With all of this in mind, it is important that we teach our students specific, well-established subjects: math, science, history, English and so on. I will often address this point by asking my students to review everything they learned in a class that day from the first minute to the last minute in the queue before coming to my class. Most, if not all, come up empty handed. One thing we don’t teach or inspire our students to do is pay attention and acquire skills that help them focus on and remember key material. Where is this class in high school? We just throw it at them and hope it sticks. Maybe I’m pronouncing myself wrong. Do teachers, parents, and administrators even think about hoping?

Another thing we forgot to ask is how any good marketer should do it. What happened to our authoritative, empowered, not left behind student? The all-too-liberal shift of power from teacher to student will be wasted if we don’t ask the authorities what they want? And if they don’t know, well, work on it. Many parents, teachers, administrators will say, “Well, they are children. You are not mature enough to know. Let them experiment at school (which means K to 14). three R’s.” How about this. We ask her often and we ask her early. Consider the following. Just me, please.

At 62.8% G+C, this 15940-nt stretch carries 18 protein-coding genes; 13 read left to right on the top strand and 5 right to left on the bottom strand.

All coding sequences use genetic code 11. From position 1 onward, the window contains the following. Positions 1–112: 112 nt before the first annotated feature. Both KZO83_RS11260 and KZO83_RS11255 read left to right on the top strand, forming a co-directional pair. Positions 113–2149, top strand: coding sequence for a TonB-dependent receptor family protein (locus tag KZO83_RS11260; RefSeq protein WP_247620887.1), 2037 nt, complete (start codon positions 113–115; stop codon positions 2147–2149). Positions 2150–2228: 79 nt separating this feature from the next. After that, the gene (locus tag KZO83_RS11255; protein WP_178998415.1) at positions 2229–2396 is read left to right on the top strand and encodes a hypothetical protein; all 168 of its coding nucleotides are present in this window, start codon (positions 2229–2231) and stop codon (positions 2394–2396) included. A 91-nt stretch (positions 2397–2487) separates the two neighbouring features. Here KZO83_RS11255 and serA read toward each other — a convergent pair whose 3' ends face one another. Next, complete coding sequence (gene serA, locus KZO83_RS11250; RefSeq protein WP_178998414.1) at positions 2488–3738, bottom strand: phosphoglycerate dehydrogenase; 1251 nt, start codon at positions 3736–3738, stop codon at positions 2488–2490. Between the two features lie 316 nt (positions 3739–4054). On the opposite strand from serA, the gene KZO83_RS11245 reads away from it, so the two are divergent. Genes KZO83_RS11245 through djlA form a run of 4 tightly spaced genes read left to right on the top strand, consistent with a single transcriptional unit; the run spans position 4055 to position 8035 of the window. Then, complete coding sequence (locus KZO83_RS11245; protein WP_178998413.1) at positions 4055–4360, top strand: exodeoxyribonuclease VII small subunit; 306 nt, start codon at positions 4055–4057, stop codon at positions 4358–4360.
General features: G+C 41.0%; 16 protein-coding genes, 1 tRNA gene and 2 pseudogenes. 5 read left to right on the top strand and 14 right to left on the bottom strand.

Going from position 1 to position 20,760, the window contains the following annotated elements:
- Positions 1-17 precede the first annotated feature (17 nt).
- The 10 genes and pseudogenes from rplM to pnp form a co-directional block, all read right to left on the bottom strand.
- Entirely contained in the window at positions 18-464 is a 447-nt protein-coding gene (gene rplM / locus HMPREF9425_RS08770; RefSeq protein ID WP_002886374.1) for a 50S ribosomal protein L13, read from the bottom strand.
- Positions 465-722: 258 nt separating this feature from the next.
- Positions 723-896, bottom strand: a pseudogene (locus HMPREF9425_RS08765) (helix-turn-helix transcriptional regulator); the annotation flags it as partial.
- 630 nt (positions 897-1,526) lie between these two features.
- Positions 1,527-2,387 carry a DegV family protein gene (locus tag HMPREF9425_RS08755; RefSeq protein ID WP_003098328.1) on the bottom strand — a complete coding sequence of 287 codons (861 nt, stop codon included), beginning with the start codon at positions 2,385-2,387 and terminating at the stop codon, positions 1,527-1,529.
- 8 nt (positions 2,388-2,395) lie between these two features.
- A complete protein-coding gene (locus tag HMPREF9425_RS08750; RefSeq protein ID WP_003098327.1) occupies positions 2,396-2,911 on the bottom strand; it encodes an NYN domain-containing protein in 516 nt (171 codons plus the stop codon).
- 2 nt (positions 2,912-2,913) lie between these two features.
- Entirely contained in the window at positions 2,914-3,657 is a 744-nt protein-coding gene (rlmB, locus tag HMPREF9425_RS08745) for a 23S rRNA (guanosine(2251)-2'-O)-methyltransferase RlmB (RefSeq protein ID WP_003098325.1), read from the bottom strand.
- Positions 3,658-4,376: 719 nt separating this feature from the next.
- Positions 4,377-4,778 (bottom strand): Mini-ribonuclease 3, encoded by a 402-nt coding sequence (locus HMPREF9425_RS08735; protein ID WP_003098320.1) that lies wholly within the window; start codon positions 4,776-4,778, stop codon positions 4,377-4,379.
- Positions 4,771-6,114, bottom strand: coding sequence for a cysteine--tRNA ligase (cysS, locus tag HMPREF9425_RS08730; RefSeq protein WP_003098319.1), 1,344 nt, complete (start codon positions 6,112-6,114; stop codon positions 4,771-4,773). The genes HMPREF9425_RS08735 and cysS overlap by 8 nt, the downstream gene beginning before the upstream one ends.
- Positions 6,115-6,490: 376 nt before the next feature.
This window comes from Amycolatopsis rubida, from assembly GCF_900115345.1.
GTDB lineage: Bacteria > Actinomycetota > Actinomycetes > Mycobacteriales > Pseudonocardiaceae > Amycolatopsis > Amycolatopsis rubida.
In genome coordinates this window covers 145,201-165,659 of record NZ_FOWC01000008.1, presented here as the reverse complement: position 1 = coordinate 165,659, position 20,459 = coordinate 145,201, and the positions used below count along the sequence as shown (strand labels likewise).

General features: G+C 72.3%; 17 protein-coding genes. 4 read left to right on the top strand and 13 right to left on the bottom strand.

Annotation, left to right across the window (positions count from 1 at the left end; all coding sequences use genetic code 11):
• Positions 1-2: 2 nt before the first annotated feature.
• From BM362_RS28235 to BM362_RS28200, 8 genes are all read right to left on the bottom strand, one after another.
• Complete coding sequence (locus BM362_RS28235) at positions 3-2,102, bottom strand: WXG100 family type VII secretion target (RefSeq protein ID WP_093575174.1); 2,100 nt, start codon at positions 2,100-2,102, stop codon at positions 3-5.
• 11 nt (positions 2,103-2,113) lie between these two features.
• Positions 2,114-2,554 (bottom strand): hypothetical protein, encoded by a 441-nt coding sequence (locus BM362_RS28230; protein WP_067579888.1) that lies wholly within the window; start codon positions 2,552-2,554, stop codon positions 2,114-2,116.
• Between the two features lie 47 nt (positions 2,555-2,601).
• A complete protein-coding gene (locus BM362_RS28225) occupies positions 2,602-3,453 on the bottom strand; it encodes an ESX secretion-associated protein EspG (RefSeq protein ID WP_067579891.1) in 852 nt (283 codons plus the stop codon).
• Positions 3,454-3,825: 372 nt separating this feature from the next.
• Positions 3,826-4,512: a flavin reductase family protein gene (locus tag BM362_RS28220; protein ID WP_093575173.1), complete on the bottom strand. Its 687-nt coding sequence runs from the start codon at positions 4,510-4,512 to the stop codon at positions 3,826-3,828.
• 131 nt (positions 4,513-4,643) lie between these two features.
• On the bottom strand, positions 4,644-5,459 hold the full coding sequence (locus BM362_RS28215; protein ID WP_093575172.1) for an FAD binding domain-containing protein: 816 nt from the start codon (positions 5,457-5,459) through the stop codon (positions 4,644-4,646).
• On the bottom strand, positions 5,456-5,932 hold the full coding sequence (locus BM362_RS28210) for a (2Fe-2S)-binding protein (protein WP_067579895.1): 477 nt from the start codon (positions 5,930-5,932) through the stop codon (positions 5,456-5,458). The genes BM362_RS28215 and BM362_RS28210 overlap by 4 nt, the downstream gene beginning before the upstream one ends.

On average, 1 in 10,000 has perfect pitch. In many Asian countries where pitch determines meaning (ie: going up at the end of a word means one thing, down another), 1 in 100 has perfect pitch. my point? Work out. If we get students to think early and often about what they want to do with their lives, and know more than they don’t, then they need to focus on that and not fight and spend a lot of their time in classes they don’t care about, or if you are not motivated to participate and bottom line, a lot of time is wasted. Consider that within ten years 70% of college graduates will be working in fields in which they had no training (in terms of personal acquaintances, this number is low). And when you consider that many employers now use a college degree just as a dividing line (a way to weed out candidates with less potential), why not get a degree in something you love. Don’t waste those four years.

There is much more to this topic, such as B. the inclusion of finance classes, interpersonal skills classes, achievement classes and so on, but our K-16 system is in dire need of repair and updating. Now before too much time goes by and more time, money and effort is wasted. I know this is all quite idealistic and difficult if not impossible to achieve; yet it is a target or target that we must shoot at. We have no alternative and remember that we do not strive for perfection, but for improvement.

Thanks to Jeffrey P Brown | #Education #Waste #Time